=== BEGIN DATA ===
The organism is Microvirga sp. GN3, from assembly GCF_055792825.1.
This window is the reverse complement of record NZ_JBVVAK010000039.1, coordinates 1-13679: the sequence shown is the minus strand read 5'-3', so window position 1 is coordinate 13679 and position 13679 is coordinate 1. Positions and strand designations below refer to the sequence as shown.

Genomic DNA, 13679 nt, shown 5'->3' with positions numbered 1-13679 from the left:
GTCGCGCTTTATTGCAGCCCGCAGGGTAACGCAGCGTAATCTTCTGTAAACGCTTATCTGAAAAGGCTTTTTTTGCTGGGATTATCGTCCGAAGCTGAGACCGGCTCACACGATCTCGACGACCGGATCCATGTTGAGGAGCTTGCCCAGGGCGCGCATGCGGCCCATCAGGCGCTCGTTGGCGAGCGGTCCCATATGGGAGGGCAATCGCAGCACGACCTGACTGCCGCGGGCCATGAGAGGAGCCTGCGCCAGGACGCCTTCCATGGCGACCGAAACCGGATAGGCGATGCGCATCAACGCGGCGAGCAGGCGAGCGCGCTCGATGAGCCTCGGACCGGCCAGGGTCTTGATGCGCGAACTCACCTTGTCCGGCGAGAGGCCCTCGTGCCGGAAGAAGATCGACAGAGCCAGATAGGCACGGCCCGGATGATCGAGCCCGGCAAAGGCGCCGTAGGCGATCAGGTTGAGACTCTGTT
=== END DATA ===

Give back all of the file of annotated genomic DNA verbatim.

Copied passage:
The organism is Microvirga sp. GN3, from assembly GCF_055792825.1.
This window is the reverse complement of record NZ_JBVVAK010000039.1, coordinates 1-13679: the sequence shown is the minus strand read 5'-3', so window position 1 is coordinate 13679 and position 13679 is coordinate 1. Positions and strand designations below refer to the sequence as shown.

Genomic DNA, 13679 nt, shown 5'->3' with positions numbered 1-13679 from the left:
GTCGCGCTTTATTGCAGCCCGCAGGGTAACGCAGCGTAATCTTCTGTAAACGCTTATCTGAAAAGGCTTTTTTTGCTGGGATTATCGTCCGAAGCTGAGACCGGCTCACACGATCTCGACGACCGGATCCATGTTGAGGAGCTTGCCCAGGGCGCGCATGCGGCCCATCAGGCGCTCGTTGGCGAGCGGTCCCATATGGGAGGGCAATCGCAGCACGACCTGACTGCCGCGGGCCATGAGAGGAGCCTGCGCCAGGACGCCTTCCATGGCGACCGAAACCGGATAGGCGATGCGCATCAACGCGGCGAGCAGGCGAGCGCGCTCGATGAGCCTCGGACCGGCCAGGGTCTTGATGCGCGAACTCACCTTGTCCGGCGAGAGGCCCTCGTGCCGGAAGAAGATCGACAGAGCCAGATAGGCACGGCCCGGATGATCGAGCCCGGCAAAGGCGCCGTAGGCGATCAGGTTGAGACTCTGTT